New rules designed to speed relief to struggling California homeowners may not bring quick assistance after all.
That's because Fannie Mae is not yet participating in a $779 million state program to reduce mortgages for Californians who owe more on their homes than they are worth. On May 7, the Federal Housing Finance Agency, which oversees Fannie Mae and Freddie Mac, announced that it would instruct the two government-controlled mortgage companies to take part in the program. Together, Fannie and Freddie own more than 60 percent — or 3.4 million mortgages — in the state.
But in an interview, Fannie Mae spokesman Andrew Wilson said, "We haven’t put out any guidelines or requirements yet, and we don’t have a timeline."
That statement came as a surprise to the California Housing Finance Agency, which last month changed the rules of the federally funded Keep Your Home California program specifically to satisfy Fannie Mae and Freddie Mac.
"I do not think Fannie or Freddie felt the need to publish new guidance, as the program is now consistent with existing guidance," said Diane Richardson, program director at the CHFA.
In October, Fannie Mae issued new rules stipulating that banks “must accept" money for principal reductions on mortgages owned by Fannie Mae under the federally funded program, “provided neither the servicer nor Fannie Mae will be required to match” the state’s share. Freddie Mac published similar rules in December.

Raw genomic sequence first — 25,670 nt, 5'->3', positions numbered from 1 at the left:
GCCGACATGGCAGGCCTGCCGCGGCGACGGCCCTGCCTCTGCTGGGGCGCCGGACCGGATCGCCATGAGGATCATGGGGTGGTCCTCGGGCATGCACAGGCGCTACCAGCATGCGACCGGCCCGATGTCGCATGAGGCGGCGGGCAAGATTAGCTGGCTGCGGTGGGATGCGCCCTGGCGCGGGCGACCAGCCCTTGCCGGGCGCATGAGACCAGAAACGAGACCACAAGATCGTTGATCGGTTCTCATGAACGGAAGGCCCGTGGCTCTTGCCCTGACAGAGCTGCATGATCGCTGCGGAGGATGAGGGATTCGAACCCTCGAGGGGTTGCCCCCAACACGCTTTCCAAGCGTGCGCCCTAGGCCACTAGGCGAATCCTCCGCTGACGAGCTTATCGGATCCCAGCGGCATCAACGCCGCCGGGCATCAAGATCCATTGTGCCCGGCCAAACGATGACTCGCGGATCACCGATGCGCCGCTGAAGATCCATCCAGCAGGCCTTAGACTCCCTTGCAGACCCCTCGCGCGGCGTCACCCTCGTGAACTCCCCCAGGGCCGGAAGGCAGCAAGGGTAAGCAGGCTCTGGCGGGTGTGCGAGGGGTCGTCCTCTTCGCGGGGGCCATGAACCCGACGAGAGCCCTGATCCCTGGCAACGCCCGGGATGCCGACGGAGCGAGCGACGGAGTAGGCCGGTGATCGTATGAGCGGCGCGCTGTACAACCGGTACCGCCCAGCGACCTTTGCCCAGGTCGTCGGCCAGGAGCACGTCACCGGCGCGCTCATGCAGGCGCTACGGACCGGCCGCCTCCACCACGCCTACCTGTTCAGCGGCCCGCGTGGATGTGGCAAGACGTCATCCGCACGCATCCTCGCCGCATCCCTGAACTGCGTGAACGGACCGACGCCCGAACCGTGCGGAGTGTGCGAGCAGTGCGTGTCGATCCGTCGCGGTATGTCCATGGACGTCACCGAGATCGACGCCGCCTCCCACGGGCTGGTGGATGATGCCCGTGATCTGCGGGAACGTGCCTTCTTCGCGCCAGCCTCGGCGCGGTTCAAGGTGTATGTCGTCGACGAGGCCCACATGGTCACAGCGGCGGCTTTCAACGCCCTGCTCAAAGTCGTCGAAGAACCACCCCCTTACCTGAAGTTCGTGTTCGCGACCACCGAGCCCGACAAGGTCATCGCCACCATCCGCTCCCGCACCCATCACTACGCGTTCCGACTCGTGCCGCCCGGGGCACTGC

The California Housing Finance Agency's new rules no longer require banks to match every federal tax dollar contributed to the mortgage write-down program. And it has doubled the maximum amount it will provide to an individual principal reduction from $50,000 to $100,000.
With those changes, the agency believed it would jump-start the moribund program. It had originally projected 25,000 homeowners would benefit from the program, but as of April 30, 221 homeowners received a principal reduction.
Banks say that without participation from Fannie Mae and Freddie Mac, they cannot offer principal reductions on a majority of loans.
“Neither Fannie nor Freddie actually has implemented the program nor produced any guidelines that would allow lenders to participate for their loans,” said Tom Goyda, a spokesman for Wells Fargo. “So, philosophically they have the go ahead, but practically there is no participation at this point.”
Wilson, the Fannie Mae spokesman, agreed. “We’re working to respond to the changes that they made with the program," he said.
But Brad German, a spokesman for Freddie Mac, insisted that banks “have been told how to apply the funds to eligible borrowers.”
Consumer advocates said they are outraged by the confusion.
“It’s irresponsible,” said Kristina Bedrossian, a spokeswoman for the California Reinvestment Coalition, a San Francisco-based organization that represents housing counselors. “How is relief ever going to get to anybody?”
According to a report released last month by data analysis firm CoreLogic, 142,000 California homes were lost to foreclosure in the 12 months that ended in April. Nationally, 830,000 homes were lost to foreclosure during that time, one out of every 622 mortgaged homes in America.